Etymology
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truck (n.2)
1530s, "act or practice of barter, trading by exchange," from French troque, from troquer (see truck (v.1)). Sense of "dealings" is from 1620s. "Exchange of commodities, barter," then "commodities for barter and exchange." In this sense the word was given a wide use in 19c. American English: "Truck at first meant market-garden produce; then it came to mean stuff in general, including 'doctor-stuff.' SPUN TRUCK is knitting work" [Thornton, "American Glossary," 1912]. Sense of "vegetables raised for market" is from 1784, preserved in truck farm (1866).
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globalism (n.)

used from c. 1946 in a variety of senses, both by those supporting and those opposed to whatever it was: American intervention in foreign conflicts, a global foreign policy; supremacy of global institutions over national ones; a worldwide extension of capitalist market systems; from global + -ism. Related: Globalist.

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list (v.3)
"to put down in a list or catalogue; to make a list of," 1610s, from list (n.1). Meaning "to place real estate on the market" is from 1904. Meaning "put an edge around" (c. 1300, now probably obsolete) is from Old French lister or else from list (n.2). Related: Listed; listing.
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Nielsen 
in reference to popularity ratings of TV and radio programs, 1951, named for U.S. market researcher Arthur Clarke Nielsen (1897-1980), founder of A.C. Nielsen Co., which evaluates viewership based on samplings of receiving sets.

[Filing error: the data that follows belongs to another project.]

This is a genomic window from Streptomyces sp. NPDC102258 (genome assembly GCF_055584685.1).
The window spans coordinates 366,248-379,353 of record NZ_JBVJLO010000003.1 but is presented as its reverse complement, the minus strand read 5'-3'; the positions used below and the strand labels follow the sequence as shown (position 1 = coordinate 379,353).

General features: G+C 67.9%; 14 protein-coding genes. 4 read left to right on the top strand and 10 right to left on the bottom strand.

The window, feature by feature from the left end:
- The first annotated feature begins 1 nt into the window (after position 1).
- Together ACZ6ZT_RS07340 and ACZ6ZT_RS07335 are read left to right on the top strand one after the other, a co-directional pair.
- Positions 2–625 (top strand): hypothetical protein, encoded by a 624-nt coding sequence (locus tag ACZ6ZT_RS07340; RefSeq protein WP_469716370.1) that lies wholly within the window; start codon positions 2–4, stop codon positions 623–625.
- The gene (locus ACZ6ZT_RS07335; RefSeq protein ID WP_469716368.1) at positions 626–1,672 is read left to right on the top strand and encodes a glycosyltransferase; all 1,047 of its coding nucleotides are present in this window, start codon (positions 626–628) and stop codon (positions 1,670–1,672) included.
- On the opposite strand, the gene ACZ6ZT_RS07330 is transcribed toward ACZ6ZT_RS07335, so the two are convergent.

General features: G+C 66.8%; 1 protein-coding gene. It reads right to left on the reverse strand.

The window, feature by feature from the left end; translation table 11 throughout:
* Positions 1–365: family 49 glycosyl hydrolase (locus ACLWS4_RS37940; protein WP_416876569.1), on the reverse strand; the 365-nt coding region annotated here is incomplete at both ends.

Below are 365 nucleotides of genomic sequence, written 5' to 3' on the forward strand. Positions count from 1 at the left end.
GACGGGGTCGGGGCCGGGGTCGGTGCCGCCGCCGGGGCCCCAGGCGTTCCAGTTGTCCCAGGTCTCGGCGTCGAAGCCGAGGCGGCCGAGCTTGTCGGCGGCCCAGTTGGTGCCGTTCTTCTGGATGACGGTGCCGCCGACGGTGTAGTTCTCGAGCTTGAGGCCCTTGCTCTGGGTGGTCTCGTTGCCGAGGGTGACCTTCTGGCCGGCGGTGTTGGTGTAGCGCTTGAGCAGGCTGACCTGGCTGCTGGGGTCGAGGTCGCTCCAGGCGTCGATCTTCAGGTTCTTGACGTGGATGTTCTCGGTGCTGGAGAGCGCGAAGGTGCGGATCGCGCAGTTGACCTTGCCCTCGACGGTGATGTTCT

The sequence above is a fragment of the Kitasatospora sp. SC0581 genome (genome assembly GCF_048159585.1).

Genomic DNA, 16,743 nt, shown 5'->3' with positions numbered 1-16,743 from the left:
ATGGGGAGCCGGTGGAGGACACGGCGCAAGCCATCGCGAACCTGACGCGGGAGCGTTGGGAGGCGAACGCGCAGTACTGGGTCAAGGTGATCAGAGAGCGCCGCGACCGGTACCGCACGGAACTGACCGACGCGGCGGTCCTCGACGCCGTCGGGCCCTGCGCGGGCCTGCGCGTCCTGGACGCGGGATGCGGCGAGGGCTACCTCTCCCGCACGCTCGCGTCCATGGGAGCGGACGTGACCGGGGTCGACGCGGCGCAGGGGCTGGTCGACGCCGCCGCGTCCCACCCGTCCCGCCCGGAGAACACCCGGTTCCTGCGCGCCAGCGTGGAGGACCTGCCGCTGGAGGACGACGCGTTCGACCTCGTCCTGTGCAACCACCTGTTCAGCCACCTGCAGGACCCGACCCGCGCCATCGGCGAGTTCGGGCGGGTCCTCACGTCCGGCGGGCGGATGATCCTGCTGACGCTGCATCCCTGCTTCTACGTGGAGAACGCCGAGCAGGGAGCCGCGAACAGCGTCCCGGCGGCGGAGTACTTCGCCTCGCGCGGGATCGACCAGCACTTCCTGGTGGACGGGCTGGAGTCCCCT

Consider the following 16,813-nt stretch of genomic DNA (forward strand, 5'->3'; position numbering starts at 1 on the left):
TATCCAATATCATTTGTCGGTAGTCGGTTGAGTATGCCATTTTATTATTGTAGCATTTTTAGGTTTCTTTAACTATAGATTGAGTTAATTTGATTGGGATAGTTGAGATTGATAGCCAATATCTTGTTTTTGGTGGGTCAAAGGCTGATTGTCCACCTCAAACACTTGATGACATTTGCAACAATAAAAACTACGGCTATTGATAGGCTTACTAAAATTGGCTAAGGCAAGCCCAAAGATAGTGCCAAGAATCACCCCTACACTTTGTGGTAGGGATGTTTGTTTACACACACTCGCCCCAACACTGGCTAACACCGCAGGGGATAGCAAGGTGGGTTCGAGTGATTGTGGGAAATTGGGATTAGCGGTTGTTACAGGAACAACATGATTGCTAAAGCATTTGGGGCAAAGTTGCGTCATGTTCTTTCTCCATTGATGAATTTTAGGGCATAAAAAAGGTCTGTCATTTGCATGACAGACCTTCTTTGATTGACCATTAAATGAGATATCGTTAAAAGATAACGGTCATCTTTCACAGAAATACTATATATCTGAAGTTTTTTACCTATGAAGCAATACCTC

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peg (v.)

"fasten with or as if on a peg, drive pegs into for the purpose of fastening," 1590s, from peg (n.). Meaning "fix the market price" is by 1882. Slang sense of "identify, classify" is recorded by 1920. Related: Pegged; pegging.

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commercial (adj.)

1680s, "engaging in trade," from commerce + -al (1). Meaning "done for the sake of financial profit" (of art, etc.), "prepared for the market or as an article of trade" is from 1871. Meaning "paid for by advertisements" (in reference to radio, TV, etc.) is from 1932. Related: Commercially.

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bazaar (n.)
1580s, from Italian bazarra, ultimately from Persian bazar (Pahlavi vacar) "a market," from Old Iranian *vaha-carana "sale, traffic," from suffixed form of PIE root *wes- (1) "to buy, sell" (see venal) + PIE *kwoleno-, suffixed form of root *kwel- (1) "revolve, move round; sojourn, dwell."
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ad valorem 
type of customs duties based on the market value of goods at the original place of shipment, 1711, Modern Latin, "(in proportion) to the value," from ad "to" (see ad-) + Late Latin valorem, accusative of valor "value" (see value (n.)). Sometimes abbreviated ad val.
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granger (n.)
late 12c., "farm steward, man in charge of a grange," also as a surname, from Old French grangier "share-cropper, market-gardener," from grange "farmstead" (see grange). From 1873 in American English in reference to members of the Patrons of Husbandry farmers' association.
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oligopoly (n.)

"a state of limited competition in which a market is shared by a few producers or sellers," 1887, from Medieval Latin oligopolium, from Greek oligos "little, small," in plural, "the few" (a word of uncertain origin) + pōlein "to sell" (from PIE root *pel- (4) "to sell."). Related: Oligopolist.

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